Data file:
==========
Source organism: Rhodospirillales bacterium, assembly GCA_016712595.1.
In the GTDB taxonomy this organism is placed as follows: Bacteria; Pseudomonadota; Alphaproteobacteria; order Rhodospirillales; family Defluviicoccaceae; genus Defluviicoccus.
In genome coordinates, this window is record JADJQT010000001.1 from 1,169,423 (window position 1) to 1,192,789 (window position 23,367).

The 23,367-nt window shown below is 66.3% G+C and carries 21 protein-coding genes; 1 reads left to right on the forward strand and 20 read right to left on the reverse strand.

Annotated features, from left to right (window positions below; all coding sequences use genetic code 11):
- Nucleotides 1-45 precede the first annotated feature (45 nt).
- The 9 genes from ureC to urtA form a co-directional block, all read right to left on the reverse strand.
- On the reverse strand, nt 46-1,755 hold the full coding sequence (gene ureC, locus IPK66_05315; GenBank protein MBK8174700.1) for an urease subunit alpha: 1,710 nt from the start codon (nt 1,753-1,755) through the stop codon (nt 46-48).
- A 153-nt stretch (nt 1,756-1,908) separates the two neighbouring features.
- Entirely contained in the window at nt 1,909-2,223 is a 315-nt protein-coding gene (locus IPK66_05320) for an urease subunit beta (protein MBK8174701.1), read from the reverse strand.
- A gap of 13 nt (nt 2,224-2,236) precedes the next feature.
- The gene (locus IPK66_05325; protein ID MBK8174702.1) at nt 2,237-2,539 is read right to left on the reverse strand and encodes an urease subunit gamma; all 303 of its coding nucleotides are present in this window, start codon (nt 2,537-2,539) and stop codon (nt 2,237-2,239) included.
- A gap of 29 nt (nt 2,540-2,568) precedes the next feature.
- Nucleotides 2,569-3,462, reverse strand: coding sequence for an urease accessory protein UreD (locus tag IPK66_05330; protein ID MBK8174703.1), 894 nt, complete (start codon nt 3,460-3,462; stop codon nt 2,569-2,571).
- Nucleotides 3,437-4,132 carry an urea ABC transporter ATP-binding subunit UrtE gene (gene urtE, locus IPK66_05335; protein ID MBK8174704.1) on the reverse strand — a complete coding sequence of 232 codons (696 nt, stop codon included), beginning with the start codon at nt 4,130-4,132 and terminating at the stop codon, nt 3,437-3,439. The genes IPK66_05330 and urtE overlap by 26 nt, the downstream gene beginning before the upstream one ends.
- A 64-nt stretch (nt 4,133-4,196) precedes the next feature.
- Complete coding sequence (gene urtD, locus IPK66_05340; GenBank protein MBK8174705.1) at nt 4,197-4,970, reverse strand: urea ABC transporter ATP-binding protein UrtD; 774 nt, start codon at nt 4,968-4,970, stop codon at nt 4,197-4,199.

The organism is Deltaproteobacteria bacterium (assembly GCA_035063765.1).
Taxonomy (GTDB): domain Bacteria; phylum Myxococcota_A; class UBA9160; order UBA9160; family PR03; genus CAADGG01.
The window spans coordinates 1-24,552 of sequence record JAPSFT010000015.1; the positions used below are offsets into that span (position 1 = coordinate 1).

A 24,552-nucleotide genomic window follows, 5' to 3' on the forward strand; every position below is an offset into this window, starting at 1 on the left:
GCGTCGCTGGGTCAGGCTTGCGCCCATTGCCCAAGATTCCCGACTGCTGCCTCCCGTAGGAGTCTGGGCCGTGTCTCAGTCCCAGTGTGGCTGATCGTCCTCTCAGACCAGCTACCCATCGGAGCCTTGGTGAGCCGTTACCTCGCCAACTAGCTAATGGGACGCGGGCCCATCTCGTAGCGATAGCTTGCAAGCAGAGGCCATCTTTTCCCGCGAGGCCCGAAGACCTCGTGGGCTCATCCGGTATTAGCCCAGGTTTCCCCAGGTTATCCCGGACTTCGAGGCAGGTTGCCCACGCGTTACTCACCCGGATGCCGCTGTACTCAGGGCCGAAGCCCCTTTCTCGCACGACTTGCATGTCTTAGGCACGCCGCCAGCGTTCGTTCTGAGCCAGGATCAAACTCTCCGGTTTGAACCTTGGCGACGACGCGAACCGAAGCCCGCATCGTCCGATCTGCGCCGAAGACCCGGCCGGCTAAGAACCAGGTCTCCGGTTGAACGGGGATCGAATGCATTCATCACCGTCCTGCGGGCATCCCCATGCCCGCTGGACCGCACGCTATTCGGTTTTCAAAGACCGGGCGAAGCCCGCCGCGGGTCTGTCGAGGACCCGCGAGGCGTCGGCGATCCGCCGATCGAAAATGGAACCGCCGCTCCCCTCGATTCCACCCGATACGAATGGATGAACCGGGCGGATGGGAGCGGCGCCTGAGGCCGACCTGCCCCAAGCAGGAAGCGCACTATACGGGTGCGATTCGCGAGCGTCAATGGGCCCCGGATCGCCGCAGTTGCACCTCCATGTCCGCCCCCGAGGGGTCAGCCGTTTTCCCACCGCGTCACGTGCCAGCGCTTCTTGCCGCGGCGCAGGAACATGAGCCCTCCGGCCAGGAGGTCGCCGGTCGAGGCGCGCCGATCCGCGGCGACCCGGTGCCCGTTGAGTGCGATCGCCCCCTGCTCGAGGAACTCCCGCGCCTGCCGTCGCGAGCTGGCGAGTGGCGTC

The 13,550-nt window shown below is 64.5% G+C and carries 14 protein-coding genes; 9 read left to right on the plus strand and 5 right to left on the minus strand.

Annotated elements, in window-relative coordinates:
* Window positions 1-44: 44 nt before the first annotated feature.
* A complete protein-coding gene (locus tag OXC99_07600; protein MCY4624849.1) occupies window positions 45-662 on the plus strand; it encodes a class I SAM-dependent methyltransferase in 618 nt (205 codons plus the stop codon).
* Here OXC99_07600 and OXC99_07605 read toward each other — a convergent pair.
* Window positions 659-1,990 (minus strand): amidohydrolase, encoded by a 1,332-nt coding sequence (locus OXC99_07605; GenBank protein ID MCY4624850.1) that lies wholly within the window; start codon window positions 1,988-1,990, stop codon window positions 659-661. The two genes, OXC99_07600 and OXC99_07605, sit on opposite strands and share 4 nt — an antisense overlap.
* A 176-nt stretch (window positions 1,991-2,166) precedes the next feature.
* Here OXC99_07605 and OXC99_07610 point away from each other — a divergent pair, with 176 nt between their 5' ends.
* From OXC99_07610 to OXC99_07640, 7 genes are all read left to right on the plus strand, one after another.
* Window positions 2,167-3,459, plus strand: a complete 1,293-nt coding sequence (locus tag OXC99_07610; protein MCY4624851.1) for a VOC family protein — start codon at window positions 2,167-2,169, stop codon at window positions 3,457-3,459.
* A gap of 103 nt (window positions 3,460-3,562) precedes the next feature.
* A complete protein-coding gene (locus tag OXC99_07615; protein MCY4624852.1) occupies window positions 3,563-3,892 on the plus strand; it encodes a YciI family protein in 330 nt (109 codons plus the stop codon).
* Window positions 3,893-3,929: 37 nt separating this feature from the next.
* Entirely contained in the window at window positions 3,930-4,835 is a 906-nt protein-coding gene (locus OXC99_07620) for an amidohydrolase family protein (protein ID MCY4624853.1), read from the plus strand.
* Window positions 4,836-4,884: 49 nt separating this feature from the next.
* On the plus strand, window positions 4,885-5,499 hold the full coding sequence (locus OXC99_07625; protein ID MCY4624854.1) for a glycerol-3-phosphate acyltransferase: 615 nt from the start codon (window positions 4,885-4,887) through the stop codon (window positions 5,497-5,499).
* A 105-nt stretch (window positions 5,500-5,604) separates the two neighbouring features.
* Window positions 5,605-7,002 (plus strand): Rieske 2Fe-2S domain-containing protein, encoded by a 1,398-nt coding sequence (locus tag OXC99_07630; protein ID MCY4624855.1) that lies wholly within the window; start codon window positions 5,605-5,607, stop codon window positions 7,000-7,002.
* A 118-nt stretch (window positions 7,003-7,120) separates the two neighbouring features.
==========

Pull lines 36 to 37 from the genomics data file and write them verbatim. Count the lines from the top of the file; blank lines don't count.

* Entirely contained in the window at window positions 3,930-4,835 is a 906-nt protein-coding gene (locus OXC99_07620) for an amidohydrolase family protein (protein ID MCY4624853.1), read from the plus strand.
* Window positions 4,836-4,884: 49 nt separating this feature from the next.